Cover Image: Everyone Worth Knowing

Everyone Worth Knowing

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Member Reviews

EVERYONE WORTH KNOWING by author Jeff Richards is a collection of short stories that all have a central theme in that they are based on men who are defined by their relationships (usually with the women in their life), and often their true characteristics are defined by things that happen at formative times along the way.

Several of these stories end in such a way that a decision is made that will shape their lives and the lives of those they are in relationships with going forward, sometimes for better and other times for worse based on the motivation for the decisions that have been made.

I enjoyed this book as it was interesting, and some of the abrupt endings with unexpected results kept this one interesting with some of the stories still fresh in my memory because of their conclusion.

4 stars.
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Thanks to NetGally for a chance to read what sounded like an interesting collection of stories  from Jeff Richards. The thematic glue is male nastiness, or so it feels to this reader. There is enough variety of setting, age and life circumstances to suggest that the author has what it takes to flesh out any of the tales into a longer and more nuanced work. Unfortunately, none of the boys/men seem to learn from mistakes so reading the collection was pretty depressing.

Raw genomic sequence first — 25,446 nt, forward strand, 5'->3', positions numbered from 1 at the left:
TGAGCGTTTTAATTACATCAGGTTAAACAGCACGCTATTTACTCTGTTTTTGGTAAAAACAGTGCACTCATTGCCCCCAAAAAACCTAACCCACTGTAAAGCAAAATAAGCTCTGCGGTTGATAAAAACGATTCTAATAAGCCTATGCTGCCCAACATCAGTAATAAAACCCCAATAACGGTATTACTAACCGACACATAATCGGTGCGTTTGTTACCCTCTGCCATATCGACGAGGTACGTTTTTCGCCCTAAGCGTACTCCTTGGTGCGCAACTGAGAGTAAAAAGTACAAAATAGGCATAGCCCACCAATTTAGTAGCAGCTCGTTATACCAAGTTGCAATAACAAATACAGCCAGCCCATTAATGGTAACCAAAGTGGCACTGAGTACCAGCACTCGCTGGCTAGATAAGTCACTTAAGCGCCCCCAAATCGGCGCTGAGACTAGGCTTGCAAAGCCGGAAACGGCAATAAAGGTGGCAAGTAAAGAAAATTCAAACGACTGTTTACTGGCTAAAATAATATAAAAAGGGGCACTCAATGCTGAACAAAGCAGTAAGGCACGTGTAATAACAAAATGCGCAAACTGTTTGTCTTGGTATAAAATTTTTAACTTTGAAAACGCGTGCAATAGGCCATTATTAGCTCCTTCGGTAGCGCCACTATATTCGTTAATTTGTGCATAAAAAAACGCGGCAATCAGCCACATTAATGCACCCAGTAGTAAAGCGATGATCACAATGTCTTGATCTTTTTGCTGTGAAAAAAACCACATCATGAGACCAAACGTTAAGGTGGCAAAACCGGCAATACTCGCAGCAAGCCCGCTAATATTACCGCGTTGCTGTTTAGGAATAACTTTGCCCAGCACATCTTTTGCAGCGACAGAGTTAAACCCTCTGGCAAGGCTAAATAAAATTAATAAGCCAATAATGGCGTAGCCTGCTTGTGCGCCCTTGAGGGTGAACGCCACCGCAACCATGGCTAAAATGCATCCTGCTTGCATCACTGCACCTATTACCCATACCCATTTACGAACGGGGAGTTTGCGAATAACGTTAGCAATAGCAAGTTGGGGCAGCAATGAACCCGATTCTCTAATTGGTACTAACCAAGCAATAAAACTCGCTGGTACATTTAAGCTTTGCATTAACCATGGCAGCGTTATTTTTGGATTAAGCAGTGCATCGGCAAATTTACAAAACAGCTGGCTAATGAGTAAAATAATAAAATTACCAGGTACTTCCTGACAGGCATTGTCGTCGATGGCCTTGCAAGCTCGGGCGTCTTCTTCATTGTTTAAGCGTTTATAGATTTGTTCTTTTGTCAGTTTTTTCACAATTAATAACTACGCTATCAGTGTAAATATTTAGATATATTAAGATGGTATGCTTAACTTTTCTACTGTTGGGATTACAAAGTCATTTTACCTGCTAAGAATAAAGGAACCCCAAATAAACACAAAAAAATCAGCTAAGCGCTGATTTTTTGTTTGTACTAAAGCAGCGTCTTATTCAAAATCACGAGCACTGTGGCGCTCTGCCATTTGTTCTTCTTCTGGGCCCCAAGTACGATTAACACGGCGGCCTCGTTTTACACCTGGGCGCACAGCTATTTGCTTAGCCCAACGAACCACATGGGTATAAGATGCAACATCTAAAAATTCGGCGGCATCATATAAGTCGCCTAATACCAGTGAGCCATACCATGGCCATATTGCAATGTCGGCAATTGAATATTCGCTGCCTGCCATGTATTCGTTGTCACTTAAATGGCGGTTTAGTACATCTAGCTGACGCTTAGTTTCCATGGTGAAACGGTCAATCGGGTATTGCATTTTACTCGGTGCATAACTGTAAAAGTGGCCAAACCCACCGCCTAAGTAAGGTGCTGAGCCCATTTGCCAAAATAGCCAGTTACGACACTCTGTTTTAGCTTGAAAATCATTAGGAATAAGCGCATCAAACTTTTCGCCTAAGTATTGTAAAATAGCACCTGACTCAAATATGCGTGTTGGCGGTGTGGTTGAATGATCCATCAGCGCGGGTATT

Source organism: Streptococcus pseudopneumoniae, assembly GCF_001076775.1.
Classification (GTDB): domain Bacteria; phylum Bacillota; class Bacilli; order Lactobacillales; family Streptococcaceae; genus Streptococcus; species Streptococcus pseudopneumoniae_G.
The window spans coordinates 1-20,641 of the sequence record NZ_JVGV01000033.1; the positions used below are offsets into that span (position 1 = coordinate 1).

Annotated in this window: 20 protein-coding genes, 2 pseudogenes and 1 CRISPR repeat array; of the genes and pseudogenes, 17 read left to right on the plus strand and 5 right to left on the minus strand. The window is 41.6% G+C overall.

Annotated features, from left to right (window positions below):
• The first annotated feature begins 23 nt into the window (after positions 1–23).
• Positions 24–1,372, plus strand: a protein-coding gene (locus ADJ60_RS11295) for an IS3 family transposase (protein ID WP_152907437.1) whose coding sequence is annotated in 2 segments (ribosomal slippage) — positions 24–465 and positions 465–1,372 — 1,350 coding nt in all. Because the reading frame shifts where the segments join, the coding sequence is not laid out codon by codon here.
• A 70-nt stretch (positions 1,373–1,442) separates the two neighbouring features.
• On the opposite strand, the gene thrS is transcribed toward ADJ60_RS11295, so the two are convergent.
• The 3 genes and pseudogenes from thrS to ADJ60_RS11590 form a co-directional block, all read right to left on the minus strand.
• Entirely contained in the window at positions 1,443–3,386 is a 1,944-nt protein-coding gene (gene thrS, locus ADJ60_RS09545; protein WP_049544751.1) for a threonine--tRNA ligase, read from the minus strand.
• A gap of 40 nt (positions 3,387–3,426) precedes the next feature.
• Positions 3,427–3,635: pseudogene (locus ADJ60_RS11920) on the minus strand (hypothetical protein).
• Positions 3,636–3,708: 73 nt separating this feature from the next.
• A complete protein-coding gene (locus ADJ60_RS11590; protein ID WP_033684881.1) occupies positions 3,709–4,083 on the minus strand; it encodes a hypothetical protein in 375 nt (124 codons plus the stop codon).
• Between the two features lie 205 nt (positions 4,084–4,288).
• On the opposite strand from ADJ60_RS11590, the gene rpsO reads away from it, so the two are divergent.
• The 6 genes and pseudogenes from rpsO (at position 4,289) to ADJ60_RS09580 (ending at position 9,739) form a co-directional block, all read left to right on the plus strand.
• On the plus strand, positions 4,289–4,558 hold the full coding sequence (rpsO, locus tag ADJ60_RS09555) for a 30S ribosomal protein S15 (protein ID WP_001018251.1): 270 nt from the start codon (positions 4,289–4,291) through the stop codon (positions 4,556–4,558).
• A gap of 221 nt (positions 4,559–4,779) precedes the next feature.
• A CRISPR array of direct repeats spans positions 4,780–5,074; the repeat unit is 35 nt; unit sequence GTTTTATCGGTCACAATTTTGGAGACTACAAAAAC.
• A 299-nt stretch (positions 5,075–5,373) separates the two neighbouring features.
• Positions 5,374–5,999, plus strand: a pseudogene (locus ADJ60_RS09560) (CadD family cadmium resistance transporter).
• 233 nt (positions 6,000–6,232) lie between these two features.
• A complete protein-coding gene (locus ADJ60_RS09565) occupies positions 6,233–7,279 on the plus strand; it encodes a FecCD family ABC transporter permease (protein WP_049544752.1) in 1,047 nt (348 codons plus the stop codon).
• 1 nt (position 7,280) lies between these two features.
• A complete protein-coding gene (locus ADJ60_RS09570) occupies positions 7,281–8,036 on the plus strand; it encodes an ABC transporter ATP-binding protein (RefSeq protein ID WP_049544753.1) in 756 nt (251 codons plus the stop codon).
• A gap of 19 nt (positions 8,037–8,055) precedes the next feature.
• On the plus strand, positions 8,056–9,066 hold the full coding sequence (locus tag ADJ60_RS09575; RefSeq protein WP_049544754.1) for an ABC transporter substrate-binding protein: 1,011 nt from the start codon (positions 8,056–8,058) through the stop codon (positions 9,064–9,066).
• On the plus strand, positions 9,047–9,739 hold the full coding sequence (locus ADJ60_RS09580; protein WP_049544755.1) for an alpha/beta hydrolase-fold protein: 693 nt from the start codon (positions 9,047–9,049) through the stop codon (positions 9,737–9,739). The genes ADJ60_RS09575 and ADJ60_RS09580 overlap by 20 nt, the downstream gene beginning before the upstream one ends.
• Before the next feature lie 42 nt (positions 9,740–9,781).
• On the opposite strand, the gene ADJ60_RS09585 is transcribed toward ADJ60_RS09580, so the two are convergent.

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Not only am I the first to rate and review this one, I even had to create a listing for it, something that really seems like it ought to be an author or a publisher’s job. But here we are, the book is now officially in existence, let’s talk about whether this book is worth getting to know…
   This was an interesting and surprisingly decent quality wise collection of short stories exploring the subject of masculinity at various ages and stations in life. I’ve never heard of the author, though according to his bio his writing’s kind of all over the map from essays to cowboy poetry whatever that may be. And with these random finds, you never know what you might end up with. In this case, it was a mostly pleasant surprise. There’s a definite style here, laconic, short sentences, matter of fact approach to emotions that is very much in line with the theme. And while not all of the stories worked for me, there were some pretty good ones. From boyhood to youth to old fools, romantically and otherwise challenged, juggling obligations and responsibilities or occasionally just ditching it all for a chance at a cowboy life, these stories do their best to encompass a wide variety of men doing men things and reckoning with the very meaning of being a man, and ideally a good one. All in all, pretty good. And slim enough to not overstay its welcome. Thanks Netgalley.
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